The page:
We Wait for the Sun
Fury is more tolerable than fear.
by Carol Beddo (Bahr Dar 1964–66)
(Editor’s Note: “We Wait for the Sun” was originally published in: The Best Women’s Travel Writing v. 9, [Travelers’ Tales, 2013]. Used with permission by the author and the publisher.)
EVERYONE IN THE VILLAGE is congregated at Bahar Dar’s dirt airstrip, each of us dripping sweat in the hot afternoon sun. But not one of us is thinking about searching for shade. We’ve come out of respect to witness Flora’s coffin as it is loaded onto an Ethiopian Airlines DC-3. Tropetas is leaving with her, and we don’t know if he will ever return. The elderly Greek couple has run our village bakery for decades, and now Flora will be buried in the Greek cemetery in Addis Ababa.
Tropetas beats on his chest as if it’s a drum. He’s worked himself into a sweat that soaks the hair on his head, absorbs into his cotton shirt, and flies off his body with each successive strike of his powerful fists.
Four men dressed in Ethiopian Airlines khaki uniforms push a rolling luggage carrier across the bare red dirt. On it is the coffin, a simple, ordinary, plywood shipping crate bizarrely festooned with colorful airfreight tags — yellow, green, blue. The tags are in constant motion, cheerfully waving and bobbing about in the mid-afternoon wind coming off Lake Tana, as if celebrating a festive birthday party rather than solemnly mourning a tragic death.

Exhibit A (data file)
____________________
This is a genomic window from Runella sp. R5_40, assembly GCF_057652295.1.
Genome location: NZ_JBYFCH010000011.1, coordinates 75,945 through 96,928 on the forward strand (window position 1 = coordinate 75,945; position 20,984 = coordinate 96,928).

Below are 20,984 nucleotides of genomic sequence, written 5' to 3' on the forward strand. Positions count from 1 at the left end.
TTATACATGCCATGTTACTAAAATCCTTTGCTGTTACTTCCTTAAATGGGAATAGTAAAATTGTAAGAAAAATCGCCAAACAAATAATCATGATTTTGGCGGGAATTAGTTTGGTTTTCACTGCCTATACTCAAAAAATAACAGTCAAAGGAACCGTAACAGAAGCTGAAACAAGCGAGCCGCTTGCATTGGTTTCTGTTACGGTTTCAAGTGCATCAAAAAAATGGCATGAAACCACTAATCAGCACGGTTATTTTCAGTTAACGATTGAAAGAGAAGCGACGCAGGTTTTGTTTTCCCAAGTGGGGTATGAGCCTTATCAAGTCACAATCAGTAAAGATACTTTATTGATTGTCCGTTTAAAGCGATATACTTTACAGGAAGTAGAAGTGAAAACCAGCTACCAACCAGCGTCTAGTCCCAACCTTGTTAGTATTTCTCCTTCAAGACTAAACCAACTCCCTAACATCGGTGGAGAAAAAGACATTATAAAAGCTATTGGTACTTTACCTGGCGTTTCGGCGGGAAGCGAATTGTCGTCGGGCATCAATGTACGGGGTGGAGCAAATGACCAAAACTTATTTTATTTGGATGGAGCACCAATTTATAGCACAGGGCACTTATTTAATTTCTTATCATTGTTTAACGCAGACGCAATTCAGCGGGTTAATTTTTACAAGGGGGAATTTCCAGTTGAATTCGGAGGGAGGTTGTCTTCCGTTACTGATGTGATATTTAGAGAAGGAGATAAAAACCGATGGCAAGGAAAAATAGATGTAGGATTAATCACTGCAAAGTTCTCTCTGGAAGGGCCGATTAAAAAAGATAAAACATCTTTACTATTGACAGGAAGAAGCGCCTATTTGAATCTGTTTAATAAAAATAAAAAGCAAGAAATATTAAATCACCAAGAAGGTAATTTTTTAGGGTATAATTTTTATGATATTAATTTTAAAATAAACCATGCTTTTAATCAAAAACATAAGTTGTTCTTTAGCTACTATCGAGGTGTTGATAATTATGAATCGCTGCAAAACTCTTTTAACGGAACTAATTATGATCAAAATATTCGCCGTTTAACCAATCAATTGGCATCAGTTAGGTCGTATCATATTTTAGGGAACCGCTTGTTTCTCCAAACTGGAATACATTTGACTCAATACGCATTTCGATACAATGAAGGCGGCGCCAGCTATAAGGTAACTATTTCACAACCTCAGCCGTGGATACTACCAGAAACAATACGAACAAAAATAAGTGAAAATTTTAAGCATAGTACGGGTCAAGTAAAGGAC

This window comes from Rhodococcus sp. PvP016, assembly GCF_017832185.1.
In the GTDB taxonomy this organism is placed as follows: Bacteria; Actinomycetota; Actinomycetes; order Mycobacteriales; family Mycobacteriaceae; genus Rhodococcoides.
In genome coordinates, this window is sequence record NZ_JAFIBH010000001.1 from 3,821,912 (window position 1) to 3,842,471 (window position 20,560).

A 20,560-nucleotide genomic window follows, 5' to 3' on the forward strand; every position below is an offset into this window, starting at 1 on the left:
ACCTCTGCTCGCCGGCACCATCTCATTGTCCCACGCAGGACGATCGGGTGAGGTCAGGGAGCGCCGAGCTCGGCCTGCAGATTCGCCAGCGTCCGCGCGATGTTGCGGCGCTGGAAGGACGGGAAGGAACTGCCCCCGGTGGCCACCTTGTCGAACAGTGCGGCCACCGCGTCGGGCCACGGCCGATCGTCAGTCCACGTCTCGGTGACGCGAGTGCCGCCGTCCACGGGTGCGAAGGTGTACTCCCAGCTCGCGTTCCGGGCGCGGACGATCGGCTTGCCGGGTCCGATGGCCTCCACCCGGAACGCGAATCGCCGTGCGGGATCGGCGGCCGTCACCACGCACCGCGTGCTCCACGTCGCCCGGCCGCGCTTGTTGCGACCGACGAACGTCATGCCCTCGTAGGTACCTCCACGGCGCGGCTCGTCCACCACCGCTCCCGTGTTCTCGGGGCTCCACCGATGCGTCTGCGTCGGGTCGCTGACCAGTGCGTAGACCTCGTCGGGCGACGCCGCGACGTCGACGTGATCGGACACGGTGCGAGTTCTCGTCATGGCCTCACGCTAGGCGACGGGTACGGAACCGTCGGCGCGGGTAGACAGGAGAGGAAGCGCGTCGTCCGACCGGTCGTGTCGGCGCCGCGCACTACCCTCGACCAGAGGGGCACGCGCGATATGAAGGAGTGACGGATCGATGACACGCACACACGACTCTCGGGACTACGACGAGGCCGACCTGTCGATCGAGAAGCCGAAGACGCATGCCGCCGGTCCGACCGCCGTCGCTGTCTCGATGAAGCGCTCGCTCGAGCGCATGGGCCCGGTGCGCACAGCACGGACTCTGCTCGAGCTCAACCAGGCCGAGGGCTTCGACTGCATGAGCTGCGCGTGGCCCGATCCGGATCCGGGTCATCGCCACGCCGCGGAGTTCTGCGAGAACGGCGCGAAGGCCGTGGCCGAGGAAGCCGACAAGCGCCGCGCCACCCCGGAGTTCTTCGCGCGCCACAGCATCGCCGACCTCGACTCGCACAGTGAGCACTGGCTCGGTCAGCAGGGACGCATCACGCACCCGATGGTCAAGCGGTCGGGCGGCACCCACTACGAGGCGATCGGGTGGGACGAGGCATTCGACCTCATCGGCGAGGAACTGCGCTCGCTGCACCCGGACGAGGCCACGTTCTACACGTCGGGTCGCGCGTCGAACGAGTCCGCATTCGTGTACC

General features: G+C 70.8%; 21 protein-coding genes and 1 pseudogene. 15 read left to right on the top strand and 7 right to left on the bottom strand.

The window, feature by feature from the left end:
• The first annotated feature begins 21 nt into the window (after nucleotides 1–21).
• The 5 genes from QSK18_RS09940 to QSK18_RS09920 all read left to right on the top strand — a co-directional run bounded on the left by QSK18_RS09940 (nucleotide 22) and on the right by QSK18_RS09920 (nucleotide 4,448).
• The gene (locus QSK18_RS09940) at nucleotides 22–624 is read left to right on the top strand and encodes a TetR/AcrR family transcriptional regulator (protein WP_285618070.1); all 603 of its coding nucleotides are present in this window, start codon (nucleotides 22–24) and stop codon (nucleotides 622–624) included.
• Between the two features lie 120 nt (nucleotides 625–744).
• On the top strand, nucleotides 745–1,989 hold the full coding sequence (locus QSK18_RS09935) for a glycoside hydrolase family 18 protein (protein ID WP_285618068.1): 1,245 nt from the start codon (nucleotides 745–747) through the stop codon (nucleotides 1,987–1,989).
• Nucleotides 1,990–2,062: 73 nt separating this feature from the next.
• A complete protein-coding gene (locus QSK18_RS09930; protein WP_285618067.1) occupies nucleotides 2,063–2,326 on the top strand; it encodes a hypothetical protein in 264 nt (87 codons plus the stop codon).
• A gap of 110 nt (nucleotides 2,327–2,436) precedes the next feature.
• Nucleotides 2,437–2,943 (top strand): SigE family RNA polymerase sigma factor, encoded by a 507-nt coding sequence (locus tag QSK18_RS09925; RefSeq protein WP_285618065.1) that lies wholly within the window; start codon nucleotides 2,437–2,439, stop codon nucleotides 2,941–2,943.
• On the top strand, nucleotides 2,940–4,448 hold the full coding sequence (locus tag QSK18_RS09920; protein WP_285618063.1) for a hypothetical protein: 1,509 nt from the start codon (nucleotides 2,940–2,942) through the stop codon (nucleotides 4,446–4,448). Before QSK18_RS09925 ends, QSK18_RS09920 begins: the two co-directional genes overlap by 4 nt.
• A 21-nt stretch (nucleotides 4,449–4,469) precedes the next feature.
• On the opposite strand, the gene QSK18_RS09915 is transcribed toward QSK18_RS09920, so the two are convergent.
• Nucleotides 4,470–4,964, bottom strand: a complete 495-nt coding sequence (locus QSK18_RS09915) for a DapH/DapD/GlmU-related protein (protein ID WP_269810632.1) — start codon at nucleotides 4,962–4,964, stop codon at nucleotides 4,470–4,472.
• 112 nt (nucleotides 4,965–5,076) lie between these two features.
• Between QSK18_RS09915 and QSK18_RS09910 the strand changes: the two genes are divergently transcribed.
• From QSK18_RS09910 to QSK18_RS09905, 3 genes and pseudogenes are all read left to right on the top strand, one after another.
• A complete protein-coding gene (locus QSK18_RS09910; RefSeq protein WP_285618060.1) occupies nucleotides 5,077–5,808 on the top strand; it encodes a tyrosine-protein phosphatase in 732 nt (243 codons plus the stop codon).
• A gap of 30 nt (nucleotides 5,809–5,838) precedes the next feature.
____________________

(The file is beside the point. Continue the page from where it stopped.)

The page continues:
We mill about the airfield, encircling the silver plane, until we move to open a pathway for the metal stairs being wheeled out to meet the plane’s passenger door. Tropetas is oblivious to everything except Flora, who’s dead and in her coffin, his deep voice locked in a continuous chant. “Flora! Flora! Aaaa-waaa-waaaa-waaaa, Flo-raaa! Flo-raaa!” Over and over, shouting in an anguished voice that booms as if through a megaphone, trying to call her back.
The uniformed men roll the luggage cart to the airplane, pause, and instead of lifting the shipping crate into the cargo hold, slowly, with the dignity of pallbearers, carry it up the stairs and into the passenger section. Tropetas follows close behind, still bellowing his calls to Flora, keeping a rhythm by thumping his chest, one fist after the other. I imagine his public grief must be mixed with fury at his helplessness and failure to protect his wife from attackers.
Early this morning, while the air was still cool and fresh, I first heard the news: Last night, two men invaded their home, assaulted and murdered Flora, and stole their savings. I felt my usual disconnect from yet another harsh village reality and even now, while everyone around me seems completely consumed with loud sobbing or funereal wailing — the traditional and respectful observance here of any death — I feel only plain and simple sorrow.
Living here as a Peace Corps Volunteer, I’ve seen how the Amhara people accept death in this grand, ceremonial way. They embrace loss with a rowdy ritual, for to resist suffering is considered unnatural, against God’s plan. Acting out today’s sorrow makes it possible to wake tomorrow and to celebrate life with gratitude for a new day.
Never before have I witnessed such dramatic grief, and seeing Tropetas in this state increases my sweaty discomfort under the oppressive sun. Soon the damp hair on my head will drip sweat onto my shoulders. I’m sticky with heat under my arms, between my breasts, and where my thighs touch beneath the hot tent of my skirt.